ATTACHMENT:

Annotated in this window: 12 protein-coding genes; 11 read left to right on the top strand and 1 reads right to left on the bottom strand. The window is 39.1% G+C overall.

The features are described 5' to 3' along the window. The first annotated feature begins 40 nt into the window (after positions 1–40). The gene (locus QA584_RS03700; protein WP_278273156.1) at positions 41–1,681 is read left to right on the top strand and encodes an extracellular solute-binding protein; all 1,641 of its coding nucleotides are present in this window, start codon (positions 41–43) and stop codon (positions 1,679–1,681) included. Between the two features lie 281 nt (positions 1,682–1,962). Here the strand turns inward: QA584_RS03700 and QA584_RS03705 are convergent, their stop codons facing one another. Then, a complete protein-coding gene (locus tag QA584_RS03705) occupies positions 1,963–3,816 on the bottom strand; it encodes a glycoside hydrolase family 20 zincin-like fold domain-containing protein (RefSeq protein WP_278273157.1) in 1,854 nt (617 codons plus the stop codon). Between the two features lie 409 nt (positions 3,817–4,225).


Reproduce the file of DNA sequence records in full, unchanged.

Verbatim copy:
Annotated in this window: 12 protein-coding genes; 11 read left to right on the top strand and 1 reads right to left on the bottom strand. The window is 39.1% G+C overall.

The features are described 5' to 3' along the window. The first annotated feature begins 40 nt into the window (after positions 1–40). The gene (locus QA584_RS03700; protein WP_278273156.1) at positions 41–1,681 is read left to right on the top strand and encodes an extracellular solute-binding protein; all 1,641 of its coding nucleotides are present in this window, start codon (positions 41–43) and stop codon (positions 1,679–1,681) included. Between the two features lie 281 nt (positions 1,682–1,962). Here the strand turns inward: QA584_RS03700 and QA584_RS03705 are convergent, their stop codons facing one another. Then, a complete protein-coding gene (locus tag QA584_RS03705) occupies positions 1,963–3,816 on the bottom strand; it encodes a glycoside hydrolase family 20 zincin-like fold domain-containing protein (RefSeq protein WP_278273157.1) in 1,854 nt (617 codons plus the stop codon). Between the two features lie 409 nt (positions 3,817–4,225).